Kraftchick: The irony did not escape us. There is an irony about it, but on the other hand, everybody I talked with was very conscious of how we make sure or how we get the best effort in making this an inclusive conversation.

The array of workshops and panels was an attempt to appeal to everyone. The people we talked to about running their panels and who they would choose for their sessions—we emphasized the desire to make this an inclusive conversation. Who ended up participating, at some point, you can’t control that. All you can do is keep asking the questions that are appropriate to ask, and Bob and Bill and John consistently did that.

Agnew: With the advice of a larger steering and advisory committee that I think was much more inclusive.

I don’t see that it was a very big issue in this case, though I agree that the need to engage women and people of color is something we should be sensitive to. The fact is the real meat of a program like this lies in the various sessions. We were very serious about trying to include women and people of color among the panel organizers and speakers. We made lots of effort to consult all kinds of people as we went along. And we should remember that it was a woman—Provost Chopp—who conceived of the idea in the first place! She was regularly consulted as the program was developed.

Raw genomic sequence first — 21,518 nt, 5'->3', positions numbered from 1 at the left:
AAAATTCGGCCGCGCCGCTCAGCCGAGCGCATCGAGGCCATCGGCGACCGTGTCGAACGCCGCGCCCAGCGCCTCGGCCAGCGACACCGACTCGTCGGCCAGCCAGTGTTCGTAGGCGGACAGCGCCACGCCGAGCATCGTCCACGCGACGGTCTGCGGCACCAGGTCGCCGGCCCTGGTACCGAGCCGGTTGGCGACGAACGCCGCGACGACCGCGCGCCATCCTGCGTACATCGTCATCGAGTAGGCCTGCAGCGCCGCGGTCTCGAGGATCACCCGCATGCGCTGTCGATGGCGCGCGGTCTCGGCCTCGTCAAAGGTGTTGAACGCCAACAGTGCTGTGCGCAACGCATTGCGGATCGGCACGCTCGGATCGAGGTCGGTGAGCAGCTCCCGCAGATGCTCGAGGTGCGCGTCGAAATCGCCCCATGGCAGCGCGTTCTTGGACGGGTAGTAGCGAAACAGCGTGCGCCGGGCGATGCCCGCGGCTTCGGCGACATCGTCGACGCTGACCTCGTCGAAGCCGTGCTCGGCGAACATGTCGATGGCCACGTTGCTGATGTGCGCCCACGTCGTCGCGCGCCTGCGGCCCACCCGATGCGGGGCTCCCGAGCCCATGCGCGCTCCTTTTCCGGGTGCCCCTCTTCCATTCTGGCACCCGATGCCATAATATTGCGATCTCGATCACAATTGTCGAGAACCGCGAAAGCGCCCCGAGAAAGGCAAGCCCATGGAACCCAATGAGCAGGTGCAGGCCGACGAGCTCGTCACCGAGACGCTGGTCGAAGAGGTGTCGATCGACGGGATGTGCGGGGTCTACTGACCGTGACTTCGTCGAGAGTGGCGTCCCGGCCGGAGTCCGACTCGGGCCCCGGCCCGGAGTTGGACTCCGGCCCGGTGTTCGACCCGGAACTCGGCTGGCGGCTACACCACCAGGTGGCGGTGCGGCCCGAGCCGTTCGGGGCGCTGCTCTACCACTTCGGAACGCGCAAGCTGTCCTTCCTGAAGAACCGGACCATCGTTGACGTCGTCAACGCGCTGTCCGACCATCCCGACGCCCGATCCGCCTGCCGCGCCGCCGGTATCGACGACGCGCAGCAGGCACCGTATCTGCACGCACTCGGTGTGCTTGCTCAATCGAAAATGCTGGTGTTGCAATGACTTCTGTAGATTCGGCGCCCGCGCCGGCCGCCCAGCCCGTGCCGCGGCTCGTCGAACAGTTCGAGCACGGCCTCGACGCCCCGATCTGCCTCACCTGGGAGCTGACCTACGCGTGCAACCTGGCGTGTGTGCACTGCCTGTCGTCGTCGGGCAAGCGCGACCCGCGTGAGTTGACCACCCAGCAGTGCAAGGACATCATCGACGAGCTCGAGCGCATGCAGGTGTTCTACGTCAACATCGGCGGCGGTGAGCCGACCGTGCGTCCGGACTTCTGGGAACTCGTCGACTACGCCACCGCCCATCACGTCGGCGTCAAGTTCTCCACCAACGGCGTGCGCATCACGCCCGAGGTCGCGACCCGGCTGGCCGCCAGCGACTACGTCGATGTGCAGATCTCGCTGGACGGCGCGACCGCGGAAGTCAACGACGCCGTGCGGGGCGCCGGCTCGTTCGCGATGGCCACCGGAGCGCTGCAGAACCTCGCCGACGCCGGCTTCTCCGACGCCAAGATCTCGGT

Kraftchick: On the other side of this, this school is about exercising one’s imagination and finding ways to deal with the specifics of a reality and imagine it in a different way. So if it had been four women who were chairing it, I think we would have seen it in different directions. Theoretically, anyway, you are capable of transcending the specifics of your biology. The people I dealt with were also capable of doing that.

What is one particular moment you will carry away with you from the symposium?

Agnew: For me it was a session early Saturday morning. One of the speakers, Eva Davis, was sitting by the stage waiting for the session to begin, and I was chatting with her. She was talking about her early experience in the civil rights movement. She was recruited for the movement when she was 17, and she talked about some of her work with Martin Luther King, Hosea Williams, Andrew Young, Jesse Jackson and others, and about some of the demonstrations and other activities she participated in.

Also, about some of the threats and even attempts on her life she experienced. Despite her many struggles and despite all the hate she encountered, she showed no bitterness, no regret, but instead some pride, a determination to keep working for what she felt was right, and even some amusement at the things she had gone through.

This same attitude and spirit was evident in the session that followed and in several of the other sessions I attended, and it will stay with me for a long while. I think one of the nicest features of the symposium is that it not only provided an opportunity to talk about reconciliation, but also presented some wonderful models for reconciliation: people who literally put their lives on the line in order to work for reconciliation; people who have been through some very difficult times but are not embittered, rather they are determined to continue in their work.